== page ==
Continuing from our concerns over consumptive consumerism, some carolers counter the corporate coverage of Christmas. Cleverly now….
Posh Hammer add robotic irony to their drear tale of corporate takeover of the holidays. “A Very Corporate Christmas” bangs on like a dirge, but these kids have something to say.
“A Corporate Christmas Carol” by Charlie Reynardine & Michael G. Ronstadt lulls us with glorious harmonious pop folk. Afraid the kids win out, however, and these guys will buy their way through the brand names. (They win me back with their credits roll at the end of the video.)
Davids jolly up the joint with “CGI Penguins (An Anti-Corporate Christmas Song).” At least we have a song to sing along with while we throw shade on Coca-Cola.
The best song to individualize the elf takes a single Santa’s helper out of context of his ride along job and puts him into a love-suffering outsider’s dilemma. Can he find his true one through the window? Perhaps The Rocket Summer’s title “Elf Creep” will foreshadow the outcome. Coolest peeping tom Christmas song ever.
Seal Smash delivers us the workers’ revolution. Apparently uniting sometimes requires firing squads, and flame throwing, and polar bear kamikazes. Stay for the automatic interlude. (The ho-ho-horror.) And the skating rink outro.
Okay, we’ve reached Labor Day on my calendar. This will be our 122nd such observance of the muesli that built this infrastructure, which predates the rest of the world’s May Day by 10 years. So there.
Are the elves satisfied without contract? Are they genetically disposed to such endless workloads? Do we care?
Try the manifesto “Elf’s Lament” by Barenaked Ladies. If BnL’s list of demands outlining indentured servitude without union doesn’t foment a face-to-face about conditions… well, i guess we’ll talk about violence as a means to an end later on. At least feel guilty about your long list, kids.
Now that we’ve been lectured on safe driving methods for the end of Dec. let’s deal with the worst case scenario.
Except some people think of auto wipeouts as having a silver lining. Take Larry the Cable Guy. Please. His “I Wish My Mother-in-Law’d Get Hit by a Car” is fine parody, but as it appears at the end of his Very Larry Christmas album in which he includes his obnoxious sign off. That’s a tragic accident.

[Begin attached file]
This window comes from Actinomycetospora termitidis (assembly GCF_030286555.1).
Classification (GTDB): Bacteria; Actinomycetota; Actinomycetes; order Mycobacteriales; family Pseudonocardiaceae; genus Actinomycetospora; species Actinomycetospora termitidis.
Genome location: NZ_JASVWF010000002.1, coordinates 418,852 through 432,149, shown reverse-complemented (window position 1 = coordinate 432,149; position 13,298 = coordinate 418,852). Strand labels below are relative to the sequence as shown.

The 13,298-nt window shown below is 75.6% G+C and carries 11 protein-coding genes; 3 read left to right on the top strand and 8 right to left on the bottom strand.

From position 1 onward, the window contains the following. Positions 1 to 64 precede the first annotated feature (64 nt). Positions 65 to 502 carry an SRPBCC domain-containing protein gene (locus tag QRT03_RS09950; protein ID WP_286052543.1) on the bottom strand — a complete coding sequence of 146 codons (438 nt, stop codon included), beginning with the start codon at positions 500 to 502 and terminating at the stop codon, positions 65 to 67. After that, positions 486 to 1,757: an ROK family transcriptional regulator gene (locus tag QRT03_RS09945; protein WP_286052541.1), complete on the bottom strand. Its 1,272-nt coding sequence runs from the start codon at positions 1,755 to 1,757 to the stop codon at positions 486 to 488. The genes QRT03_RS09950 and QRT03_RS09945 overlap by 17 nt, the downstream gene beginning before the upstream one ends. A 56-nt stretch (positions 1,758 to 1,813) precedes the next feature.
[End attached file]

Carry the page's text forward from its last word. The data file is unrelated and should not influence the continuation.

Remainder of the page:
You can look up all the vehicular parodies on ‘Grandma Got run Over’ yourself. They involve rednecks, a John Deere, a beer truck, a fork lift, and a Grand Marquis. Merry luck to you.
That’s enough of the horror of road wrecks, except The Rosenkranz seem to relish the idea of a nice “Car Crash for Xmas.” (This is presented as a cheerier alternative to the drudgery of life, family, and friends.) Their dreamy alt rock is very persuasive and i almost might want me one too.
At this point let’s give in to the “Every Day is Christmas” paradigm, begun by Reggae dancehall DJ Vybz Kartel. Stutter it like you love it!
Pretty country poet, Richie McDonald, balladeers his own harmony with “If Every Day could Be Christmas.” There’s almost no country left in this middle of the road anthem.
White people’s fantasy Kylie is next with her snuggly love sweaters and pretty looks privilege. The music is all about the video.
Turning that tableau on its wig is dragqueen Alaska Thunderfuck dragging every other holiday through her overdecorated front room to be compared to the love and family of Christmas. Love the song. Love the message. Love the messed up sock puppet, boy-elves, and gratuitously violent video.
Winning the UK pop version for danceability, singalongability, and general charisma is Wizzard. I could listen to this every other day.
But, yes, Virginia, there is a song about Christmas in September.
J Tyler Hagen sings under the nom de melody Sounds Like Harmony all alt rock unplugged as a hobby that’s paid off to small fame. “Christmas in September” is once again a love letter for the disenfranchised. What’s December? What’s the 25th? Why not be happy all the time?
But we’re talking the Christmas Frame of Mind. What matter the dog days of hotness? I say, tear a page out of Lizanne Hennessy’s manual: This is Lizzard’s “Christmas in Summertime.” Celebrate now, celebrants! Do it.
Puppies are not dogs. They are a completely different mindset. One type you would let romp through expensively wrapped gifts grinning, the other you would harness for the Iditarod to save lives.
Martin Metcalf and Gillian Brown murmur “Santa’s Dog” mistaking one of the reindeer for Santa’s best friend. That’s the Olive-problem. It happens.
Getting a dog for Christmas is perhaps more grown up than getting a puppy. So Tom Manche’s “Dog Christmas Song” is an adult advisory on the appropriateness of beating the void with a ‘friend for life.” Cha cha cha.
The 1948 version of that gift list sounds like Billy Mayo’s Orchestra and “I Want a Dog for Christmas.” Pardon the poor sound and the sniveling 3/4 of the way through (by way of narrative bridge).
Once we get into grown-up dogs we can get mean and nasty. Vinnie’s entry to some Worst Christmas Song Ever contest is “The Christmas Dog.” Holy crap.
For a more seasonal parody, nothing beats Gary Gee with “Fleas on My Dog.” If you can’t guess the source material for the take-off, please listen: it’s pleasantly surprising. Although the slide show is vertiginous and nauseating.
Best of Show is Eels laying into “Christmas is Going to the Dogs.” The tone is mongrel, the puns are dogged, the melody mangy–what fun!